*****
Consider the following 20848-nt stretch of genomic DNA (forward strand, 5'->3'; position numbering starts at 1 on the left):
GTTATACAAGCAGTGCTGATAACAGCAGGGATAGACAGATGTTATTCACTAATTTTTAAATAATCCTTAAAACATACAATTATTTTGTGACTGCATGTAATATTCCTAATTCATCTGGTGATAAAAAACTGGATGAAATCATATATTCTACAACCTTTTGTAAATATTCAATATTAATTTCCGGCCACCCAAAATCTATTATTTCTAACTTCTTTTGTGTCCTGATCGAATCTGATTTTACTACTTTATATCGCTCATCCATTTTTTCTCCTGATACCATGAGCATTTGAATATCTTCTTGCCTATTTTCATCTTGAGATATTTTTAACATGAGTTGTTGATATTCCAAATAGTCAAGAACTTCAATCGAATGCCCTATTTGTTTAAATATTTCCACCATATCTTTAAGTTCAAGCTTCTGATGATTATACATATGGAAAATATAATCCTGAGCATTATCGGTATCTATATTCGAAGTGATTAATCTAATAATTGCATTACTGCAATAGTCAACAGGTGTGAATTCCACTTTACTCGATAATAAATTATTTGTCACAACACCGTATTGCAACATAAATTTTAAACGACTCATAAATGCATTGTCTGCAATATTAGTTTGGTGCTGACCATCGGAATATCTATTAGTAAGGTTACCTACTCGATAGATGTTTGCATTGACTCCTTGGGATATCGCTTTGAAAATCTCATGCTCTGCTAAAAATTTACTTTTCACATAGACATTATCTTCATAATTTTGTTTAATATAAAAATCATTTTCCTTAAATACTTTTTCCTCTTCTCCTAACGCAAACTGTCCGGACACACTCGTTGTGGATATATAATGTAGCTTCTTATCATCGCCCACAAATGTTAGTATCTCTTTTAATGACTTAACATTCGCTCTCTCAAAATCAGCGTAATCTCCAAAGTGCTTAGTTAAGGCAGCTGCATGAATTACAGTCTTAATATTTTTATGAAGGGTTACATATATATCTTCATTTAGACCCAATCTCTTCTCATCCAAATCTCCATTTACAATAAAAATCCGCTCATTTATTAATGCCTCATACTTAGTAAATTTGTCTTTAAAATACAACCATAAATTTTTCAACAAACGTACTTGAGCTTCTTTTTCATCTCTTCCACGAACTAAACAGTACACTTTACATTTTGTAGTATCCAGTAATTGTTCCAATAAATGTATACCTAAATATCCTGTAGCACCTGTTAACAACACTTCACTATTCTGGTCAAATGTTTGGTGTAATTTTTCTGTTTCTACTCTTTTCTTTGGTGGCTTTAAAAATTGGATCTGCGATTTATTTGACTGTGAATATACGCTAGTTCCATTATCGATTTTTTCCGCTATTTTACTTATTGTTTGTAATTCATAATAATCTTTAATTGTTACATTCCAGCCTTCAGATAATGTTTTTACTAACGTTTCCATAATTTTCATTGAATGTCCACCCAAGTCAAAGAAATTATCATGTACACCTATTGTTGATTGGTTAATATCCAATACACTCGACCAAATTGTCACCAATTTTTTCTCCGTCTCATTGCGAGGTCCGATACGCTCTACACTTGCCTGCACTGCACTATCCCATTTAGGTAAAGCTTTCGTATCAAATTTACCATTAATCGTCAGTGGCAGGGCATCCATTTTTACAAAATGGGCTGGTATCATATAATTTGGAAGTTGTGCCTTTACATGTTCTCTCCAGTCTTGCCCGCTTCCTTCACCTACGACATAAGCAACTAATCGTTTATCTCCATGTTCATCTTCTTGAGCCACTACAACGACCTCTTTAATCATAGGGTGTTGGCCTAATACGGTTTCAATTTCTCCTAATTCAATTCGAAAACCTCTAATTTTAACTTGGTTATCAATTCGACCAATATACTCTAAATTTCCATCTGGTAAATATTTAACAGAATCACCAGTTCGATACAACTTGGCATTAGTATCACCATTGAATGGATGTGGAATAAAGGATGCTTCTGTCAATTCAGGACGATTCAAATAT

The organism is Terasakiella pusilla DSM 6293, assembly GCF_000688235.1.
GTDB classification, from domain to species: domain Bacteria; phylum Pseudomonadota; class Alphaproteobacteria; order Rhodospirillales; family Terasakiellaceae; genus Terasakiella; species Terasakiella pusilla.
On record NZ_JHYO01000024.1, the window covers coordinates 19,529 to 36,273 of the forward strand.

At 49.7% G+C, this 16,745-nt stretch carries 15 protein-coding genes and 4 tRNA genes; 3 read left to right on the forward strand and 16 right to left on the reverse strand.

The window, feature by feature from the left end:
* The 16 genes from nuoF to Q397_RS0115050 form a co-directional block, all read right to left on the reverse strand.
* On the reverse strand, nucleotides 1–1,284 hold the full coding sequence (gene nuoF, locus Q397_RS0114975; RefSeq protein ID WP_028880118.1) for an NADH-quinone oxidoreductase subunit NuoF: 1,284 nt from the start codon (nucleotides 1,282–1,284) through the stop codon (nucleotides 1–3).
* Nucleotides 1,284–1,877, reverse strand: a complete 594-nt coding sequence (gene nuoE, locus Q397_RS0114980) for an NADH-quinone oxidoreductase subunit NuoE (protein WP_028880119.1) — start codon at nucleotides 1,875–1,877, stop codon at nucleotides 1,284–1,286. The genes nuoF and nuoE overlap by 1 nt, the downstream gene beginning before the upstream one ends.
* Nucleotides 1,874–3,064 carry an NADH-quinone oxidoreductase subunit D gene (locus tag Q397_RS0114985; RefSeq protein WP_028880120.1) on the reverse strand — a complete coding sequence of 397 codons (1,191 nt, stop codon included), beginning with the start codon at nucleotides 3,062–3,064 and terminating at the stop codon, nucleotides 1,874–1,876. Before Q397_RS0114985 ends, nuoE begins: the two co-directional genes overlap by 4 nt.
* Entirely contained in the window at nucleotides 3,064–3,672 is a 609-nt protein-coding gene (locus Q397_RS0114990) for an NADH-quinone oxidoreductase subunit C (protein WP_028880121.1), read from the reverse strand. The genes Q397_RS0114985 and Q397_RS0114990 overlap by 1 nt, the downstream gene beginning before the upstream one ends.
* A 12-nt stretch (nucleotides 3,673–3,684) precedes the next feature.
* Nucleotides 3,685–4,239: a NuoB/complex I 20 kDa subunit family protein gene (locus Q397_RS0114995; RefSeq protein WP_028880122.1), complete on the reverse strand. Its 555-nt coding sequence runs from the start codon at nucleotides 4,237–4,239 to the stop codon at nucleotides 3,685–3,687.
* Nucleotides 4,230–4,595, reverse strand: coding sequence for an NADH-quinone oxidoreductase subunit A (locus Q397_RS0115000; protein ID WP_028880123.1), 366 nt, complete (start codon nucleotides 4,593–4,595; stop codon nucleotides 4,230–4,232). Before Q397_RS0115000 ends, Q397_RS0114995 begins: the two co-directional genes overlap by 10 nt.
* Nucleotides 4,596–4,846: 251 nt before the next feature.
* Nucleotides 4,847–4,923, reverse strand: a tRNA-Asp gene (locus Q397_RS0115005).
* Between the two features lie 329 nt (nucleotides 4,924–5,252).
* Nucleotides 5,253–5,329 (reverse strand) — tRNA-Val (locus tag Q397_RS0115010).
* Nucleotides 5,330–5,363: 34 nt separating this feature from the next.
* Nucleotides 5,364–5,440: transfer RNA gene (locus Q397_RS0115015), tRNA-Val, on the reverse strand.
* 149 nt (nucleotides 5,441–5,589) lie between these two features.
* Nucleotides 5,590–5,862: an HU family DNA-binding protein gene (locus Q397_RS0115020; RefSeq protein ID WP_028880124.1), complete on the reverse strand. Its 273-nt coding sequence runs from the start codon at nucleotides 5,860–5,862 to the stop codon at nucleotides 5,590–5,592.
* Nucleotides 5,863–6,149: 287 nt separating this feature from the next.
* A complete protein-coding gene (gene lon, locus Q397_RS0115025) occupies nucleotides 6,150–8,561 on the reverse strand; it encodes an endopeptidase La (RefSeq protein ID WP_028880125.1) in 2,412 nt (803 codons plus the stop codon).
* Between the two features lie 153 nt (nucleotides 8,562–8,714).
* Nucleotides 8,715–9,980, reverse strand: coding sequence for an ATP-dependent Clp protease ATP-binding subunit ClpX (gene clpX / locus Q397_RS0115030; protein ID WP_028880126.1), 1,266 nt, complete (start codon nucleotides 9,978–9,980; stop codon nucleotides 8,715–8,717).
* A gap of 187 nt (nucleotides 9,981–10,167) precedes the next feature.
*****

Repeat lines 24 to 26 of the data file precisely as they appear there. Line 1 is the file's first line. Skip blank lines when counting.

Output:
* Nucleotides 5,863–6,149: 287 nt separating this feature from the next.
* A complete protein-coding gene (gene lon, locus Q397_RS0115025) occupies nucleotides 6,150–8,561 on the reverse strand; it encodes an endopeptidase La (RefSeq protein ID WP_028880125.1) in 2,412 nt (803 codons plus the stop codon).
* Between the two features lie 153 nt (nucleotides 8,562–8,714).